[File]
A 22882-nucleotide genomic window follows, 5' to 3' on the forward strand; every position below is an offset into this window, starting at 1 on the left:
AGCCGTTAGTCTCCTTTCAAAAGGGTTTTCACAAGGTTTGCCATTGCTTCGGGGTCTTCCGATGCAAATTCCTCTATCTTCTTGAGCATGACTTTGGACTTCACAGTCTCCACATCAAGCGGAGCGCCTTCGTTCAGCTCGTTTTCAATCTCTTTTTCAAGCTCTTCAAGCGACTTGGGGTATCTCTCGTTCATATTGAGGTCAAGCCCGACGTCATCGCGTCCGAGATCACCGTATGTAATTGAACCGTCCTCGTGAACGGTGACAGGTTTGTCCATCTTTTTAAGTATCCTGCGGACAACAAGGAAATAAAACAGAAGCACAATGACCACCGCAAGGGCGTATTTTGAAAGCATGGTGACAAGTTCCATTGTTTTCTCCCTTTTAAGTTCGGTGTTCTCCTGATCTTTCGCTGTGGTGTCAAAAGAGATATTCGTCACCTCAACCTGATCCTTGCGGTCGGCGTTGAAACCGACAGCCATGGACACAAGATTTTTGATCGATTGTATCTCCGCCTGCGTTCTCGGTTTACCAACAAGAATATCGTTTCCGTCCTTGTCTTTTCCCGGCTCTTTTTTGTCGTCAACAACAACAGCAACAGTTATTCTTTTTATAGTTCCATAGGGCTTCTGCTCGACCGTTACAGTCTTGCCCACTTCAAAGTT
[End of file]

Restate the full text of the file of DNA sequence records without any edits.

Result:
A 22882-nucleotide genomic window follows, 5' to 3' on the forward strand; every position below is an offset into this window, starting at 1 on the left:
AGCCGTTAGTCTCCTTTCAAAAGGGTTTTCACAAGGTTTGCCATTGCTTCGGGGTCTTCCGATGCAAATTCCTCTATCTTCTTGAGCATGACTTTGGACTTCACAGTCTCCACATCAAGCGGAGCGCCTTCGTTCAGCTCGTTTTCAATCTCTTTTTCAAGCTCTTCAAGCGACTTGGGGTATCTCTCGTTCATATTGAGGTCAAGCCCGACGTCATCGCGTCCGAGATCACCGTATGTAATTGAACCGTCCTCGTGAACGGTGACAGGTTTGTCCATCTTTTTAAGTATCCTGCGGACAACAAGGAAATAAAACAGAAGCACAATGACCACCGCAAGGGCGTATTTTGAAAGCATGGTGACAAGTTCCATTGTTTTCTCCCTTTTAAGTTCGGTGTTCTCCTGATCTTTCGCTGTGGTGTCAAAAGAGATATTCGTCACCTCAACCTGATCCTTGCGGTCGGCGTTGAAACCGACAGCCATGGACACAAGATTTTTGATCGATTGTATCTCCGCCTGCGTTCTCGGTTTACCAACAAGAATATCGTTTCCGTCCTTGTCTTTTCCCGGCTCTTTTTTGTCGTCAACAACAACAGCAACAGTTATTCTTTTTATAGTTCCATAGGGCTTCTGCTCGACCGTTACAGTCTTGCCCACTTCAAAGTT